Nuclear power, whose cost is also distorted by enormous subsidies, can be ruled out by economics alone. Indeed, nuclear’s flawed economics are largely responsible for the decline in global nuclear electricity generation that began nearly a decade ago.

Meanwhile, solar and wind power installations are multiplying at a blistering pace. Solar and wind electricity generation records at both the state and the national level are regularly surpassed. Although the playing field remains unbalanced, wind and solar costs are falling so rapidly that they are starting to squeeze out coal.

While the cost of electricity from geothermal power plants has not fallen as fast, geothermal energy is an important source of baseload power generation in areas with an abundance of underground heat. It also can ramp up quickly when the sun sets or the wind slows. Hydropower—currently the largest source of renewable energy by far—plays the same role. But for most of the world, the era of large dam building is over. The 1.3 billion people still without electricity can get power from solar panels faster and at a far lower cost than from large hydropower projects, and with much less social disruption.

One source of renewable energy that we do not cover is plants—namely biomass along with ethanol, biodiesel, and other plant-based transportation fuels. Biomass burned in power plants currently generates three times more electricity than solar, but it is growing far more slowly: 7 percent annually over the last three years versus 60 percent for solar.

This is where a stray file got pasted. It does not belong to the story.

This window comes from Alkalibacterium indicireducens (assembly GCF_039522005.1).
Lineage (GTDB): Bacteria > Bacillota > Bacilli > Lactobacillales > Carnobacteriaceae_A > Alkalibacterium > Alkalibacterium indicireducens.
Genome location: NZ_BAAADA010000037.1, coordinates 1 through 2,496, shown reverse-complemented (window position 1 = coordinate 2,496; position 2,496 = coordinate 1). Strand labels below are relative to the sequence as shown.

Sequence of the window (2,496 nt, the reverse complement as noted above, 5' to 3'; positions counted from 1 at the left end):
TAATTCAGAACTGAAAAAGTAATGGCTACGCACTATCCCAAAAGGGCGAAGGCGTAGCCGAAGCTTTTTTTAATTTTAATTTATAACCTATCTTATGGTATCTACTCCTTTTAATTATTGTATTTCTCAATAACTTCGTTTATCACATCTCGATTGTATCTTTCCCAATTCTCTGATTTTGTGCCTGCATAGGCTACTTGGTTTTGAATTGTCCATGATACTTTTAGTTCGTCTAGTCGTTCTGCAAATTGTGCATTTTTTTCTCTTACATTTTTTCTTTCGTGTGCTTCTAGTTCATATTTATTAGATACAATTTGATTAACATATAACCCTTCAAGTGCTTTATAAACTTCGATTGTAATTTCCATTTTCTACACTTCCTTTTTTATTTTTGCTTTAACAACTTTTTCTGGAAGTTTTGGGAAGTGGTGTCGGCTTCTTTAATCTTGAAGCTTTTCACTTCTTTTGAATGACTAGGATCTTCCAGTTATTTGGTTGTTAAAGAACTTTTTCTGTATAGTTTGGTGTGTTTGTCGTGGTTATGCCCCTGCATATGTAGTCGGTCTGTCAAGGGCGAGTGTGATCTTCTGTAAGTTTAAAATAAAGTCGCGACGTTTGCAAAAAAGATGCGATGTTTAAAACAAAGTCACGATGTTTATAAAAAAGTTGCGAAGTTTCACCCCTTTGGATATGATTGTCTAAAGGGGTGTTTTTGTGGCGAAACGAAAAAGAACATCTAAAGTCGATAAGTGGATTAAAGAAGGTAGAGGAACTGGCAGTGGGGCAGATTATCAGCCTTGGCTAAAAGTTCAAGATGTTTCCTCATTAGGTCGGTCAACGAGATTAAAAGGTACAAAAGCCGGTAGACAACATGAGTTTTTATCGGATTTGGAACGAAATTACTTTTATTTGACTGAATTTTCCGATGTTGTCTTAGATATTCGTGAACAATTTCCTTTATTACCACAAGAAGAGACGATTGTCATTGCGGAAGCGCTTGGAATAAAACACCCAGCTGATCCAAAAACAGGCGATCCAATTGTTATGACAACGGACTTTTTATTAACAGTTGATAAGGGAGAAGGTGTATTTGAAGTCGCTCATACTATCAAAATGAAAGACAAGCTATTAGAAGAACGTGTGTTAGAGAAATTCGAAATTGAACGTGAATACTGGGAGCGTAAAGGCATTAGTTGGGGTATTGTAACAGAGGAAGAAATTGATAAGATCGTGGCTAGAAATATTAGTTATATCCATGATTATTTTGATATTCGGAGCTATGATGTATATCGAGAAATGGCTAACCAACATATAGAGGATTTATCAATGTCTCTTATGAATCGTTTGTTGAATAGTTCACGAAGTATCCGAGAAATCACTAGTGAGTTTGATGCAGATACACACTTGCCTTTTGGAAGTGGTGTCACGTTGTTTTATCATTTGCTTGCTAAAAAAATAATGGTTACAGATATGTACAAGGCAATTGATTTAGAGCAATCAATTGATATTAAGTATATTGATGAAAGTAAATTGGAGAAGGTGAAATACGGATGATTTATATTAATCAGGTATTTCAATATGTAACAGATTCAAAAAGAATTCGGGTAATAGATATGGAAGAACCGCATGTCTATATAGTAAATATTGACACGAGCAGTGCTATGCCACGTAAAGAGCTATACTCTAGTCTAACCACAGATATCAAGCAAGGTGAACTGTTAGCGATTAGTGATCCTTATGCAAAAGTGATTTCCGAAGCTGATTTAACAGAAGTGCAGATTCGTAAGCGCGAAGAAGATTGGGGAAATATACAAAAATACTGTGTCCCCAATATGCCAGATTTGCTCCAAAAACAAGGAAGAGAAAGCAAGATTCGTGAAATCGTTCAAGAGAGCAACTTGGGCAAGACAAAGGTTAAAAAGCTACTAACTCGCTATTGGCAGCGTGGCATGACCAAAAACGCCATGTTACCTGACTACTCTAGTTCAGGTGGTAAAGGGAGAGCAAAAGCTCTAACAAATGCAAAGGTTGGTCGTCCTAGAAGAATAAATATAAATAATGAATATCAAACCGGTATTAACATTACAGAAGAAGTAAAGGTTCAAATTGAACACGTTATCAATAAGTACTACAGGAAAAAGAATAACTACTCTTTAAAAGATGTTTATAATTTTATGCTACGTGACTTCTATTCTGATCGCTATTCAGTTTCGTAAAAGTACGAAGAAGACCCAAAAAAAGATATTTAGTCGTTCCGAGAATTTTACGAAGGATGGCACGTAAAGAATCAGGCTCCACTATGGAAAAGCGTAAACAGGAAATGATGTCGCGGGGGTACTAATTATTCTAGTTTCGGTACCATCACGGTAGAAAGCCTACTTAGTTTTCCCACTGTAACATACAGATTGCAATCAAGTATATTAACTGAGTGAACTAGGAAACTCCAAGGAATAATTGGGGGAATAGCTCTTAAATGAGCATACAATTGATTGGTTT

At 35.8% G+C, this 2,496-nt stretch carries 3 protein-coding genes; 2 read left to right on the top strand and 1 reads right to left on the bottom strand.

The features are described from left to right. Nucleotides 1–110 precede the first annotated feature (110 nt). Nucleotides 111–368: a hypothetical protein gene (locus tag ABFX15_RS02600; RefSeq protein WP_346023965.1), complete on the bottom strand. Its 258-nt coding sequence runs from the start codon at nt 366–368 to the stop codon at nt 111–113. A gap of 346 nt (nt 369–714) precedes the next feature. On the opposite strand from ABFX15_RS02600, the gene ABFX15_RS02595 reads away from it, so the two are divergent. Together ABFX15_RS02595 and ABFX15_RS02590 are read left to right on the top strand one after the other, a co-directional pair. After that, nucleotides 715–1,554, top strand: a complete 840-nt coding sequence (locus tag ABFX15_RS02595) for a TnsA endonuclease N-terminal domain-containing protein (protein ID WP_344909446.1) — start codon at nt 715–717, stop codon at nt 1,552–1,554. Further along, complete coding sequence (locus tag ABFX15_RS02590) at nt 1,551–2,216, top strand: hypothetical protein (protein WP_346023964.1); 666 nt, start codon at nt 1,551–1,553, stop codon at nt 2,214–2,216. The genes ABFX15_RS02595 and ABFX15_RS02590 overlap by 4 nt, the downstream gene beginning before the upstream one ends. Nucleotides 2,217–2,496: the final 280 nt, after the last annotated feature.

The potential for biomass is limited. Plant material is far less energy-dense than fossil fuels. Given the great amount of energy that goes into producing plant-based fuels, the energy profits are narrow. And cars are ravenous consumers: filling the tank of a large SUV one time with ethanol takes as much grain as could feed a person for a whole year. Even if the vast U.S. corn crop were turned into ethanol, it would meet only 18 percent of American gasoline demand. Thus this book proposes shifting the transportation system from liquid fuels to electricity.

Given the global food situation, with close to a billion people undernourished and with farmers struggling to expand output fast enough to keep up with demand, the world will not be able to divert major land and water resources to energy production. Wind and solar projects win out here because, unlike fossil fuel or nuclear power plants, they do not require massive amounts of water for cooling, and their footprints on the land can be small.

As we were wrapping up this book at the close of 2014, a year that was shaping up to be the hottest on record—a record the world keeps breaking anew with alarming frequency—we realized that we are in a race. It is a race between tipping points. Can the world’s economies move to wind and solar fast enough to avoid crossing key thresholds that could cause climate change to spiral out of control? Or will we continue down a dead-end street, trying to eke every last hydrocarbon out of the ground until we are all cooked?

The old energy economy was tightly controlled by those who held fossil fuel deposits. The new energy economy is much more democratic. The wind and the sun can be tapped wherever people live. The Great Transition provides glimpses of this new energy economy that is just starting to emerge.

Earth Policy Institute
January 2015